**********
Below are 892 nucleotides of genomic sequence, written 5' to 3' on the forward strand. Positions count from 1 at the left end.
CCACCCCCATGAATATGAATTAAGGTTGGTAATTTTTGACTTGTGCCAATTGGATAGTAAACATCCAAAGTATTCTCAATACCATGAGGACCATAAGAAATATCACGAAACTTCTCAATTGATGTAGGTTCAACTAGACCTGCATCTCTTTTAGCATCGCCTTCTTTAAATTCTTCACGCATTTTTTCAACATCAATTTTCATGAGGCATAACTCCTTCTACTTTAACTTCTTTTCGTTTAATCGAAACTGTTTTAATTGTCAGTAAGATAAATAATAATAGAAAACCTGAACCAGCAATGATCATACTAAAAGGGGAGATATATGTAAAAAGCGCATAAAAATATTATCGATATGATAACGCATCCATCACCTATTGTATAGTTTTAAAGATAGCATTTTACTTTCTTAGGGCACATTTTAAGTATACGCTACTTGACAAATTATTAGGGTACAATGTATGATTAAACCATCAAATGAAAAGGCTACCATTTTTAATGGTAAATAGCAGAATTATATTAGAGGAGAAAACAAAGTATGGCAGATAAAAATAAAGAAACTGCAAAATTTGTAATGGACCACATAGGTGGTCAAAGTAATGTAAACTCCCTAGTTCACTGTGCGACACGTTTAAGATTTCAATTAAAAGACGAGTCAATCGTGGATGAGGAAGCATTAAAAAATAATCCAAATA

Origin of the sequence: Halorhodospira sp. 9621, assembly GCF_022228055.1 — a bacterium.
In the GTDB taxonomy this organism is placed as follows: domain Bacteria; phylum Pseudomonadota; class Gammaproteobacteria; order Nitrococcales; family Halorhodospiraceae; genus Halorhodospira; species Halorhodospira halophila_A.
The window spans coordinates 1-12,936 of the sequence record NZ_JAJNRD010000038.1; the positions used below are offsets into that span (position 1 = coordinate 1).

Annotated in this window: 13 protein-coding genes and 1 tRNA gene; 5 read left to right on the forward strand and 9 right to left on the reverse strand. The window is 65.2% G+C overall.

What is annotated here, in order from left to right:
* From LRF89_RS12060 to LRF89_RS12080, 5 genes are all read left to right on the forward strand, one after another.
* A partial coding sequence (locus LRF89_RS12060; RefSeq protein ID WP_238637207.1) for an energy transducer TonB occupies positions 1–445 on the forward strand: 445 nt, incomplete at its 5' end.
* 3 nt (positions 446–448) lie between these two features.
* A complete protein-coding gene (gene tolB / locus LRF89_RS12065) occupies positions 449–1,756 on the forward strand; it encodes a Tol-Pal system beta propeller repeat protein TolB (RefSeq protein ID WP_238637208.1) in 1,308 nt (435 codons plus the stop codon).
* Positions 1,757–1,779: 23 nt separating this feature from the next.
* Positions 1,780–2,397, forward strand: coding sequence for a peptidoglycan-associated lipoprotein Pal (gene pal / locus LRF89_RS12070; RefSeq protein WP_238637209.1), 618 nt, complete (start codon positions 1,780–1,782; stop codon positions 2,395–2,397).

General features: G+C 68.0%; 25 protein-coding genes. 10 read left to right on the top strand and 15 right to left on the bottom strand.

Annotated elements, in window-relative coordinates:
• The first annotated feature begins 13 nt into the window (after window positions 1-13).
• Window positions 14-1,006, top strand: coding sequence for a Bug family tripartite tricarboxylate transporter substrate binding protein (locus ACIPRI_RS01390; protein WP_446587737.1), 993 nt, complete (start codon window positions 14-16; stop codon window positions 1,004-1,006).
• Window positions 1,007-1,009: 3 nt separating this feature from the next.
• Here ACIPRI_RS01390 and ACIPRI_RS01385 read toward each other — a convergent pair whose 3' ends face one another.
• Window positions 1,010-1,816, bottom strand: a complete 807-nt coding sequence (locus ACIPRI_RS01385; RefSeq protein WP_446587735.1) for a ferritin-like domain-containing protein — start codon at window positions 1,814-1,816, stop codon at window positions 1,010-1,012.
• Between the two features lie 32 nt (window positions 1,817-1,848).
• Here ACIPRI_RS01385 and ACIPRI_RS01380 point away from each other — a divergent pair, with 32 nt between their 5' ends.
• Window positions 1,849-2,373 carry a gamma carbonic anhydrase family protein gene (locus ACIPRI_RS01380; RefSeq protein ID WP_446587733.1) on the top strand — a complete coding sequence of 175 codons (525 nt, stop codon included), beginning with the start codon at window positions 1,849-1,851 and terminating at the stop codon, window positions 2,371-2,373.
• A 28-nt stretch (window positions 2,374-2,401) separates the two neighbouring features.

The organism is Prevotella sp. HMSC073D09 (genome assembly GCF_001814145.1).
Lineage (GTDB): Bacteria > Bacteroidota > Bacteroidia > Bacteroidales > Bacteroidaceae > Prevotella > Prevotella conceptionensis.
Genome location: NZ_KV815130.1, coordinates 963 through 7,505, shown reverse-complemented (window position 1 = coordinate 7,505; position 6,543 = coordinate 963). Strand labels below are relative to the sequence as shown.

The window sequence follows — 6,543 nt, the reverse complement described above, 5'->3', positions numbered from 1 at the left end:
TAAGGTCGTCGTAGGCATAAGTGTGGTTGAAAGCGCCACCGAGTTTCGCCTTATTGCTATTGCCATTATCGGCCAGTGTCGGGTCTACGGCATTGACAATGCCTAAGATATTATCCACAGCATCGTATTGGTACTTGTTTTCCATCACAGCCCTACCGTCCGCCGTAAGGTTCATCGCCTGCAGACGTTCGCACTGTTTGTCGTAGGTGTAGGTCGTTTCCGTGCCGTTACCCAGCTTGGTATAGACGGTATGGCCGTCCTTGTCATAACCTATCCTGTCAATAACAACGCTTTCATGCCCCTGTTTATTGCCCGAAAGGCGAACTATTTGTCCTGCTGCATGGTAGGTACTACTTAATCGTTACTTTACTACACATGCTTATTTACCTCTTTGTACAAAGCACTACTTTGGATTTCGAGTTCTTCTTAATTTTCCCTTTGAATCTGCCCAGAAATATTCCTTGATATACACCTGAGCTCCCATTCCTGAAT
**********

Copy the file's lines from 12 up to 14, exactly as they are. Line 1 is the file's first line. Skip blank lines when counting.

* Positions 1,757–1,779: 23 nt separating this feature from the next.
* Positions 1,780–2,397, forward strand: coding sequence for a peptidoglycan-associated lipoprotein Pal (gene pal / locus LRF89_RS12070; RefSeq protein WP_238637209.1), 618 nt, complete (start codon positions 1,780–1,782; stop codon positions 2,395–2,397).

General features: G+C 68.0%; 25 protein-coding genes. 10 read left to right on the top strand and 15 right to left on the bottom strand.